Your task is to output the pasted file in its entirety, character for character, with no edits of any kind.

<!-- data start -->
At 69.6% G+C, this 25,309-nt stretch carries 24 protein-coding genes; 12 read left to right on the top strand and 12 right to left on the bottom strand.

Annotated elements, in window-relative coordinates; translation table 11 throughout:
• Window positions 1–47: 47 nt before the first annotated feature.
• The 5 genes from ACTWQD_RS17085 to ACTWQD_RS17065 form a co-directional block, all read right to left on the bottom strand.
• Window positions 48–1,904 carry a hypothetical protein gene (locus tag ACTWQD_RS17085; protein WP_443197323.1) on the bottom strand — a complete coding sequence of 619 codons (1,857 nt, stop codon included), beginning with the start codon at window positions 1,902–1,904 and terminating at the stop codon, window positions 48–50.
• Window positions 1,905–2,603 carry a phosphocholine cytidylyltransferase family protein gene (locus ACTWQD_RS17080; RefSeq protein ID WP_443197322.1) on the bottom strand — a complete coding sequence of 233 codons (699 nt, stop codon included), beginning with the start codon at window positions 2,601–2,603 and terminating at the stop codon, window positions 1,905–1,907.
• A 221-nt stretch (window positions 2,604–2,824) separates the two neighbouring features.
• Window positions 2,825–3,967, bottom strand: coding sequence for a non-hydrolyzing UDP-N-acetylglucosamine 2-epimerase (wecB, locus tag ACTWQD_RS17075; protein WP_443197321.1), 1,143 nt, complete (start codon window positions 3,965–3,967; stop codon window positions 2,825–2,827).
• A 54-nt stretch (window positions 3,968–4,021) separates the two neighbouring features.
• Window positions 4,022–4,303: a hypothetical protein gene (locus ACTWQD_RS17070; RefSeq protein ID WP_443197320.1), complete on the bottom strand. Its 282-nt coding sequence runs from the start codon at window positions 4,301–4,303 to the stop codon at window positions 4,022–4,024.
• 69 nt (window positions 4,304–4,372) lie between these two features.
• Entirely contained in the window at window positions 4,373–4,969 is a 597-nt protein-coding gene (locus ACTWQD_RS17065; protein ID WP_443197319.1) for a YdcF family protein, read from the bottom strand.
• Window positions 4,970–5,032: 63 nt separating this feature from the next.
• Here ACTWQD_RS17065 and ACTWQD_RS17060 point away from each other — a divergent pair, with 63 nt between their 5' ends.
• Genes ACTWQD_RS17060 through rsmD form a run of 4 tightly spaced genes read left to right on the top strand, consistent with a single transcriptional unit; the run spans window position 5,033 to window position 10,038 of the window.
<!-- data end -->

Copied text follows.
At 69.6% G+C, this 25,309-nt stretch carries 24 protein-coding genes; 12 read left to right on the top strand and 12 right to left on the bottom strand.

Annotated elements, in window-relative coordinates; translation table 11 throughout:
• Window positions 1–47: 47 nt before the first annotated feature.
• The 5 genes from ACTWQD_RS17085 to ACTWQD_RS17065 form a co-directional block, all read right to left on the bottom strand.
• Window positions 48–1,904 carry a hypothetical protein gene (locus tag ACTWQD_RS17085; protein WP_443197323.1) on the bottom strand — a complete coding sequence of 619 codons (1,857 nt, stop codon included), beginning with the start codon at window positions 1,902–1,904 and terminating at the stop codon, window positions 48–50.
• Window positions 1,905–2,603 carry a phosphocholine cytidylyltransferase family protein gene (locus ACTWQD_RS17080; RefSeq protein ID WP_443197322.1) on the bottom strand — a complete coding sequence of 233 codons (699 nt, stop codon included), beginning with the start codon at window positions 2,601–2,603 and terminating at the stop codon, window positions 1,905–1,907.
• A 221-nt stretch (window positions 2,604–2,824) separates the two neighbouring features.
• Window positions 2,825–3,967, bottom strand: coding sequence for a non-hydrolyzing UDP-N-acetylglucosamine 2-epimerase (wecB, locus tag ACTWQD_RS17075; protein WP_443197321.1), 1,143 nt, complete (start codon window positions 3,965–3,967; stop codon window positions 2,825–2,827).
• A 54-nt stretch (window positions 3,968–4,021) separates the two neighbouring features.
• Window positions 4,022–4,303: a hypothetical protein gene (locus ACTWQD_RS17070; RefSeq protein ID WP_443197320.1), complete on the bottom strand. Its 282-nt coding sequence runs from the start codon at window positions 4,301–4,303 to the stop codon at window positions 4,022–4,024.
• 69 nt (window positions 4,304–4,372) lie between these two features.
• Entirely contained in the window at window positions 4,373–4,969 is a 597-nt protein-coding gene (locus ACTWQD_RS17065; protein ID WP_443197319.1) for a YdcF family protein, read from the bottom strand.
• Window positions 4,970–5,032: 63 nt separating this feature from the next.
• Here ACTWQD_RS17065 and ACTWQD_RS17060 point away from each other — a divergent pair, with 63 nt between their 5' ends.
• Genes ACTWQD_RS17060 through rsmD form a run of 4 tightly spaced genes read left to right on the top strand, consistent with a single transcriptional unit; the run spans window position 5,033 to window position 10,038 of the window.